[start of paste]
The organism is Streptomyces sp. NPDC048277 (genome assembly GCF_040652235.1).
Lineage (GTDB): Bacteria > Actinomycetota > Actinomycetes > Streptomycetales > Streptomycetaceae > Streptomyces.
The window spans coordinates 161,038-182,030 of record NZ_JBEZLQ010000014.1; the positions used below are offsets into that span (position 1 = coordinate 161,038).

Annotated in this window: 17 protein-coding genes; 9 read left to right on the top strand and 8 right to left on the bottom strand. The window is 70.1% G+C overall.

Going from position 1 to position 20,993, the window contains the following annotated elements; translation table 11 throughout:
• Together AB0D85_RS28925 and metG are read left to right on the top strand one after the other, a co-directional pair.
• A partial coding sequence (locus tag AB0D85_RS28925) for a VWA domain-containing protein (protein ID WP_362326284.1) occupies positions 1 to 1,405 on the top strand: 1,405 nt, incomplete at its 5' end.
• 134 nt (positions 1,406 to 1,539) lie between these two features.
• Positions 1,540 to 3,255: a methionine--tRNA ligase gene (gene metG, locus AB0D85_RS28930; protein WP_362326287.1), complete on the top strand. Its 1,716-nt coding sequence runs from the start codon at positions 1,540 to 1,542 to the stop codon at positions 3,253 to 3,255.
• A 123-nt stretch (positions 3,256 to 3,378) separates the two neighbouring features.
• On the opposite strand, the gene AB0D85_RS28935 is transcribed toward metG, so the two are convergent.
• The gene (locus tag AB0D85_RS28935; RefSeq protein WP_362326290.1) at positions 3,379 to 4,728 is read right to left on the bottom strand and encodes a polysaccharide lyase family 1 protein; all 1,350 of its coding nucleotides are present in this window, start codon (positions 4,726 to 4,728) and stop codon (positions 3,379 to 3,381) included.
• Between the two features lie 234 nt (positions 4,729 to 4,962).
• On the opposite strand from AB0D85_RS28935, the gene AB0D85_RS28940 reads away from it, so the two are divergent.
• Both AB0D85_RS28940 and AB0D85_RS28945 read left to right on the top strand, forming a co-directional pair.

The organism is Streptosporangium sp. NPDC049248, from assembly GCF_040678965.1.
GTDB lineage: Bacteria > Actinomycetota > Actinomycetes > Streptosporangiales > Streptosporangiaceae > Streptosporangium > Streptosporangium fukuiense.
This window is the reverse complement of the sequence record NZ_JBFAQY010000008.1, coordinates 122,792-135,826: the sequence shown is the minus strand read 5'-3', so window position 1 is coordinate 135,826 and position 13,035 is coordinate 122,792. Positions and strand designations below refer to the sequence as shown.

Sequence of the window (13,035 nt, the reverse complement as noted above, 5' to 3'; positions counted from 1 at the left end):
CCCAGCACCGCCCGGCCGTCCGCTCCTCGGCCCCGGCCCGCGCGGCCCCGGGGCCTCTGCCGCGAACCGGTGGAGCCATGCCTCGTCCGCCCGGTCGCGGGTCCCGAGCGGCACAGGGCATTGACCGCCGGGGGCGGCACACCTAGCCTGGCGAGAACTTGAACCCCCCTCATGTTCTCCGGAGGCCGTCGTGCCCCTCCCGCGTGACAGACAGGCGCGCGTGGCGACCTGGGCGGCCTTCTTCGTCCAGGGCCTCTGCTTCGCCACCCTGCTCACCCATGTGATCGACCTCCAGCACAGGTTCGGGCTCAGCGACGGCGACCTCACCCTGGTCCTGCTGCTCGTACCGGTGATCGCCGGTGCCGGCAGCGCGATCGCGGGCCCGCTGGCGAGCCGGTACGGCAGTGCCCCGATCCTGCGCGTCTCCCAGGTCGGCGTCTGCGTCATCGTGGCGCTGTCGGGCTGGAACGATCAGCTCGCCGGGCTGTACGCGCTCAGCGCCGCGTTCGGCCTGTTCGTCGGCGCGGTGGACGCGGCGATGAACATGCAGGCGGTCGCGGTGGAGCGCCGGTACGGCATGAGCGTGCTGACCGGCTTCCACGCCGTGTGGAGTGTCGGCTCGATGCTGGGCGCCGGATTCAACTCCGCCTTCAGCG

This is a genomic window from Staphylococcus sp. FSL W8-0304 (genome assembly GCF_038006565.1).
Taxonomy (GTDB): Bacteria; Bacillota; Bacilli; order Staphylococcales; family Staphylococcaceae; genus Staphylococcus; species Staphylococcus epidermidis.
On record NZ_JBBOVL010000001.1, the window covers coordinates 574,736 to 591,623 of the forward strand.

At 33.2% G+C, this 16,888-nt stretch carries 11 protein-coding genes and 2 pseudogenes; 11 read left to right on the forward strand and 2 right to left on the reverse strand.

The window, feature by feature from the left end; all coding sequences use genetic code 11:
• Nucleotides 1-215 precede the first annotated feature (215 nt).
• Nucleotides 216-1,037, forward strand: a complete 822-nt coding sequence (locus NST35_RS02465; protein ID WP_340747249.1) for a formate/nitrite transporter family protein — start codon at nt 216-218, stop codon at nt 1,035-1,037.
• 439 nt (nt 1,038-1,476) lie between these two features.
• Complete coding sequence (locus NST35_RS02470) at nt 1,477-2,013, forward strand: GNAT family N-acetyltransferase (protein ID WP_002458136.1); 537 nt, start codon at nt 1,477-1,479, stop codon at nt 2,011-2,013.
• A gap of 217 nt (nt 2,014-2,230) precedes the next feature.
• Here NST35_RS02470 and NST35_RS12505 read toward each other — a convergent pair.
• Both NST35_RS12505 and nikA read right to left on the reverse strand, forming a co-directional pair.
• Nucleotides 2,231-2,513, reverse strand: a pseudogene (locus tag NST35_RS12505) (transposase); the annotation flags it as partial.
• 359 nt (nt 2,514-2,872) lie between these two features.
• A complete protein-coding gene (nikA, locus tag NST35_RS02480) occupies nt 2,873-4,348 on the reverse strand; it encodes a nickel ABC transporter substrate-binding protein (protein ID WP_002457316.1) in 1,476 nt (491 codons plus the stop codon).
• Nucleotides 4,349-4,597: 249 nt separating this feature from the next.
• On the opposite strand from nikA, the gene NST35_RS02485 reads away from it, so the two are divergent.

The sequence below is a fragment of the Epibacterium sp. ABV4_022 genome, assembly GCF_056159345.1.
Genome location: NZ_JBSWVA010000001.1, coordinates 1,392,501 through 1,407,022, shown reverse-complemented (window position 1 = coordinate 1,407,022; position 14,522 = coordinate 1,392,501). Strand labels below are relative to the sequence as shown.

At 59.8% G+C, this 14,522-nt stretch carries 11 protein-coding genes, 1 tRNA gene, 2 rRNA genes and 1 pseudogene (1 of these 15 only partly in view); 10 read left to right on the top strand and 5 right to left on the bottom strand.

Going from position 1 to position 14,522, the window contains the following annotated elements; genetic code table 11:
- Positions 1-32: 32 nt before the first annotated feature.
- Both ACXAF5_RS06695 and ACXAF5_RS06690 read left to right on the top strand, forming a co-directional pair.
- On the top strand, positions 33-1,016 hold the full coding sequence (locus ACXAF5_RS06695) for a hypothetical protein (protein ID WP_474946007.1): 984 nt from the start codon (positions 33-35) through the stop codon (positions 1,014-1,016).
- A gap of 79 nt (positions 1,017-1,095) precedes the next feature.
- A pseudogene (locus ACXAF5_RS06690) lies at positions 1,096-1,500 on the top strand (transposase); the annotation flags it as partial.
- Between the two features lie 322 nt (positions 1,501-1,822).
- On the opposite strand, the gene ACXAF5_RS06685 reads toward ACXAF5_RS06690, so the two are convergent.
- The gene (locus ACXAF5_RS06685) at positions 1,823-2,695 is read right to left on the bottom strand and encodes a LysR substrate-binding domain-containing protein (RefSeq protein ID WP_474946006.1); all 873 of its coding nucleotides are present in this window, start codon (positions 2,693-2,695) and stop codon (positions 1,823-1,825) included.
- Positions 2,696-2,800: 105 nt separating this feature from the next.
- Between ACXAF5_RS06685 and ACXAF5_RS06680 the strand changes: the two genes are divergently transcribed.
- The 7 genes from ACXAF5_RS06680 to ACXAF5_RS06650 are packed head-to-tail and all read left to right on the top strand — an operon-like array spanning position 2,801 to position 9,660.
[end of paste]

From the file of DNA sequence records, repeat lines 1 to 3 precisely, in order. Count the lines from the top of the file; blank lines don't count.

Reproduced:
The organism is Streptomyces sp. NPDC048277 (genome assembly GCF_040652235.1).
Lineage (GTDB): Bacteria > Actinomycetota > Actinomycetes > Streptomycetales > Streptomycetaceae > Streptomyces.
The window spans coordinates 161,038-182,030 of record NZ_JBEZLQ010000014.1; the positions used below are offsets into that span (position 1 = coordinate 161,038).